House Republican leaders scrambled yesterday to cope with a growing faction of party dissidents who favor strong new regulation of managed-care plans, giving encouragement to a pair of GOP lawmakers who have drafted a more limited set of patient protections.

House Speaker J. Dennis Hastert (R-Ill.) said he backs the basic principles behind a new patients' rights blueprint unveiled yesterday that would give patients a limited right to sue health maintenance organizations for malpractice and includes several GOP-backed tax incentives to help certain people buy insurance.

While stopping short of endorsing the latest approach, designed by Reps. Tom Coburn (R-Okla.) and John Shadegg (R-Ariz.), Hastert signaled that GOP leaders will work to refine their plan and bring it to a vote of the full House when Congress returns to work after Labor Day.

The speaker's encouragement seemed designed, as much as anything, to slow momentum behind bipartisan legislation, introduced Thursday by House Democrats and a group of rebellious Republicans who say they have dozens of GOP supporters for their bill. The bipartisan legislation, sponsored by Reps. Charles Whitlow Norwood (R-Ga.) and John D. Dingell (D-Mich.), calls for significantly tougher regulation of HMOs and is opposed by the House leadership as well as business and insurance interests.

The public jockeying, just as Congress adjourned for its August recess, reflects how much pressure House members feel to pass legislation on an issue that polls indicate is of personal importance to many voters.

Yet the jockeying also reflects the difficulty the House, which narrowly approved a Republican patients' rights bill a year ago, is having agreeing on an acceptable course. In the last year, the GOP majority in the House has dwindled to a mere five votes, and lobbying on both sides of the issue has intensified.

The pressure on the House is particularly great now because the Senate adopted a GOP bill to regulate managed-care plans last month.

Coburn and Shadegg released their plan yesterday after negotiating with House leaders until the early morning hours, and their approach remained sketchy in several respects.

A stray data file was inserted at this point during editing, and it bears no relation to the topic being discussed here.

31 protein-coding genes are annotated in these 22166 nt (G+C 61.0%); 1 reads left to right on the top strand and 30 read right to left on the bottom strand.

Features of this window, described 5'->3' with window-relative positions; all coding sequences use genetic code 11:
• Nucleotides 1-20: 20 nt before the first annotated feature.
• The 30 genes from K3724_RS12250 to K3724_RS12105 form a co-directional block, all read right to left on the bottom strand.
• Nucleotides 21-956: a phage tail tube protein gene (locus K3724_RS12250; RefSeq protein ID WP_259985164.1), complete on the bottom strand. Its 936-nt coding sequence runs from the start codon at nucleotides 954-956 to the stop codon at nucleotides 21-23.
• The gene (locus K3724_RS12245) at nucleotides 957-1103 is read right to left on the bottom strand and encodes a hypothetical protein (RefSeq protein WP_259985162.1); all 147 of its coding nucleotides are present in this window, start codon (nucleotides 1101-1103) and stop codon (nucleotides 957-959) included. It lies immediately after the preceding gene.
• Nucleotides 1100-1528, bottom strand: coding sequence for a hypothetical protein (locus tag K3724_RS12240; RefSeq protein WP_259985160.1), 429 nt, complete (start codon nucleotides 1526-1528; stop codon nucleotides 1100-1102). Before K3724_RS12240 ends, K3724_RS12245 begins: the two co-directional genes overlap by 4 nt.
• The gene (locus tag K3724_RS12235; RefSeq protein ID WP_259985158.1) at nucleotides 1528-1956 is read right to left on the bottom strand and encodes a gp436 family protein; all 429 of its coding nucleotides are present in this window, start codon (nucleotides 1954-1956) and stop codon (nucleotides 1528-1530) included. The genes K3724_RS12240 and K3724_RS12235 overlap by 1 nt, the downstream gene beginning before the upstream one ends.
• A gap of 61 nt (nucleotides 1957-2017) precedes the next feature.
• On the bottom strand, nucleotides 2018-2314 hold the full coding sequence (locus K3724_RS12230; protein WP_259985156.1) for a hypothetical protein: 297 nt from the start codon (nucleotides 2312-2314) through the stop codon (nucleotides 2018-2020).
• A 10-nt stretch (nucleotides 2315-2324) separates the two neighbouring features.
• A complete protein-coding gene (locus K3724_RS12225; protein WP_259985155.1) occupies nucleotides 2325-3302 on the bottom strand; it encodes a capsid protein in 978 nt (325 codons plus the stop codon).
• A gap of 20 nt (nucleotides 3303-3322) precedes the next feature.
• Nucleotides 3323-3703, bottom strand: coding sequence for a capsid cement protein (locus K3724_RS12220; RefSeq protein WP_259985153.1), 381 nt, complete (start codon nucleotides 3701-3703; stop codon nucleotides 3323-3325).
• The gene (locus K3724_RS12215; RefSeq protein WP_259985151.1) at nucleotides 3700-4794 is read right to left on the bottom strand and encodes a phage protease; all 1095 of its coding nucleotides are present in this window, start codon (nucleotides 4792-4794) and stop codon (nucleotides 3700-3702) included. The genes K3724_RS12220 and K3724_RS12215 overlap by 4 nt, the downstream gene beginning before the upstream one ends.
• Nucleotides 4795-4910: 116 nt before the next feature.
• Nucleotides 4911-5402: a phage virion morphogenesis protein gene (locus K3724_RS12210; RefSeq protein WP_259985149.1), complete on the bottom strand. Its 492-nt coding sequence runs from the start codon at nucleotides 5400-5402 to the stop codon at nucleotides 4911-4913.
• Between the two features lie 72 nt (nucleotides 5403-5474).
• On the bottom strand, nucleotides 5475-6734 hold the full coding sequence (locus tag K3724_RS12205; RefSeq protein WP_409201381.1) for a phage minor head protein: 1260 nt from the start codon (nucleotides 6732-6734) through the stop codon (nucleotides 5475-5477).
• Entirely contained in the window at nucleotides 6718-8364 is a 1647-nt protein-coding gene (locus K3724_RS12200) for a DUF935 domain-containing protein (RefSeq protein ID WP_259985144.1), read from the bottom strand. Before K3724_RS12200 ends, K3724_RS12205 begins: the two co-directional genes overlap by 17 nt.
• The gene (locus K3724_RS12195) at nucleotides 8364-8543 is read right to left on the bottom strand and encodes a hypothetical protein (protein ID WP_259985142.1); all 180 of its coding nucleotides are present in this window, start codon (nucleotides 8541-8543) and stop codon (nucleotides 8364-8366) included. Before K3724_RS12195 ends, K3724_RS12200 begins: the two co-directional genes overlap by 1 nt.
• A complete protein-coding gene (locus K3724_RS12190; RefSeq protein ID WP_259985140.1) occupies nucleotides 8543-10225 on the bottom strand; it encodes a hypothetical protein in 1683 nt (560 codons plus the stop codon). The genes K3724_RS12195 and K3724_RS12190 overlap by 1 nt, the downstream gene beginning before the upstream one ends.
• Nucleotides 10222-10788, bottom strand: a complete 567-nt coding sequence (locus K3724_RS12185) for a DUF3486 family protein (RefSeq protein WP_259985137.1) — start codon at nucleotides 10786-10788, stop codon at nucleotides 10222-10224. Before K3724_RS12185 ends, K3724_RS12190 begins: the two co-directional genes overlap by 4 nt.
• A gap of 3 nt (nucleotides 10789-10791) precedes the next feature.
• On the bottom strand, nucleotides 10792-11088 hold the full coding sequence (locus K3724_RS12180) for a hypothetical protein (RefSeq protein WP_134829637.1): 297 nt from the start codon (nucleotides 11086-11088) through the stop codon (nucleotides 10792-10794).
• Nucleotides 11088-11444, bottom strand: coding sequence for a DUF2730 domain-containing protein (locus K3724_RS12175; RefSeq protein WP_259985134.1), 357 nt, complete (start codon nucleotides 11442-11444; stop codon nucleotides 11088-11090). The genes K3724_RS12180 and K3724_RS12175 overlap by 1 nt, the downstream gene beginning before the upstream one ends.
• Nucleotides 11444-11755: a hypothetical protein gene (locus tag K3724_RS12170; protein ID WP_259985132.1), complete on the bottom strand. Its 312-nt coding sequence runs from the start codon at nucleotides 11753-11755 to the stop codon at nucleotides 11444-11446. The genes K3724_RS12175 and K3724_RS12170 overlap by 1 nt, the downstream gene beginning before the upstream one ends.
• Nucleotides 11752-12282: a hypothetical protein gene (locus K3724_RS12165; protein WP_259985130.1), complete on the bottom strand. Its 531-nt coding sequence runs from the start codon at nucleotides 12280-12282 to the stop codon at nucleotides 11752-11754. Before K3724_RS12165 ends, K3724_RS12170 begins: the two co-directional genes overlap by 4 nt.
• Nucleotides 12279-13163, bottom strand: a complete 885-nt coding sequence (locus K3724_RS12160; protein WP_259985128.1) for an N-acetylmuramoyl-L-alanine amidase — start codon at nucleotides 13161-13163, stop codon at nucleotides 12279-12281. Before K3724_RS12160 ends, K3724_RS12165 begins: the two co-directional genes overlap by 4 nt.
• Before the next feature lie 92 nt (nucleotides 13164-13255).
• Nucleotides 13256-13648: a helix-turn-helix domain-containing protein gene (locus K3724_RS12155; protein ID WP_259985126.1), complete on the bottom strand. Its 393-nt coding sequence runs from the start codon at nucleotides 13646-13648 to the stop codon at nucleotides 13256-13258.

Although Republican leaders generally oppose the idea of being able to sue health plans, the new blueprint would allow litigation when patients had first proved through an outside appeals process that they had suffered medical harm. It is unclear whether those suits could be brought in state courts, or only in federal ones, and exactly what kind of financial damages patients could win.

"We don't want to open up unfettered litigation," Shadegg said.

Unlike both the bipartisan legislation and the Senate bill, Coburn and Shadegg would not require HMOs to pay for patients to take part in clinical trials of new therapies. But their plan would help patients compel their health plans to pay emergency room bills, and would make it easier for women to visit obstetrician-gynecologists and for children to be taken to pediatricians.

Hastert yesterday said that the two lawmakers "have done yeoman's work" but indicated that House leaders and the committees with jurisdiction over health issues probably would alter their proposal.

Other Republicans disparaged the plan, however, and a few privately branded it "Dingwood Lite," a comparison with the bipartisan measure.

Rep. John A. Boehner (Ohio), one of the leading Republicans on managed-care reform, emphasized that House leaders did not endorse yesterday's proposal. Boehner urged employers and insurance companies, which contend such reforms would drive up medical costs and thus leave more Americans uninsured, to step up their efforts to defeat them.

"We have done everything we can to bring some sanity to this debate," Boehner said. "Now, frankly, it's up to the employers. . . . If they can't change the political dynamic in the next six weeks, it's going to be a problem."

While insurance trade groups would not critique the new plan, because it lacks specifics, they indicated they would heed Boehner's call to attack the bipartisan approach in the next month through a grass-roots campaign and advertising.